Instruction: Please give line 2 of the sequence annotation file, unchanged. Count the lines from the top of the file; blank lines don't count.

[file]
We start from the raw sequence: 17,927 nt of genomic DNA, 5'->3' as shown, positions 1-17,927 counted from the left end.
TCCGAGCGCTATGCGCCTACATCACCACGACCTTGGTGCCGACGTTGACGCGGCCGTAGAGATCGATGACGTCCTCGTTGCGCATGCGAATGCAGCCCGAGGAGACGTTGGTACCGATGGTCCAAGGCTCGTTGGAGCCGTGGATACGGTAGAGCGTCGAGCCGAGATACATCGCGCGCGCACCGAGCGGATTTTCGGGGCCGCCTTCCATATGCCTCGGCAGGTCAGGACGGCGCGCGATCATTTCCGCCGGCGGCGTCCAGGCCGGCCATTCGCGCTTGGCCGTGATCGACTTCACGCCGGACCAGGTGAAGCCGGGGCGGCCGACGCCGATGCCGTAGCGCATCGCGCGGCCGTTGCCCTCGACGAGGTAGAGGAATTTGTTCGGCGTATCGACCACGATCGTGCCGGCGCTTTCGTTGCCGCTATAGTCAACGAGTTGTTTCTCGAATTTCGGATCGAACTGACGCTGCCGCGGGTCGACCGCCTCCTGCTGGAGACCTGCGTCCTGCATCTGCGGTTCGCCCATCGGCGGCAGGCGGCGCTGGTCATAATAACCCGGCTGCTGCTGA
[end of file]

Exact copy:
TCCGAGCGCTATGCGCCTACATCACCACGACCTTGGTGCCGACGTTGACGCGGCCGTAGAGATCGATGACGTCCTCGTTGCGCATGCGAATGCAGCCCGAGGAGACGTTGGTACCGATGGTCCAAGGCTCGTTGGAGCCGTGGATACGGTAGAGCGTCGAGCCGAGATACATCGCGCGCGCACCGAGCGGATTTTCGGGGCCGCCTTCCATATGCCTCGGCAGGTCAGGACGGCGCGCGATCATTTCCGCCGGCGGCGTCCAGGCCGGCCATTCGCGCTTGGCCGTGATCGACTTCACGCCGGACCAGGTGAAGCCGGGGCGGCCGACGCCGATGCCGTAGCGCATCGCGCGGCCGTTGCCCTCGACGAGGTAGAGGAATTTGTTCGGCGTATCGACCACGATCGTGCCGGCGCTTTCGTTGCCGCTATAGTCAACGAGTTGTTTCTCGAATTTCGGATCGAACTGACGCTGCCGCGGGTCGACCGCCTCCTGCTGGAGACCTGCGTCCTGCATCTGCGGTTCGCCCATCGGCGGCAGGCGGCGCTGGTCATAATAACCCGGCTGCTGCTGA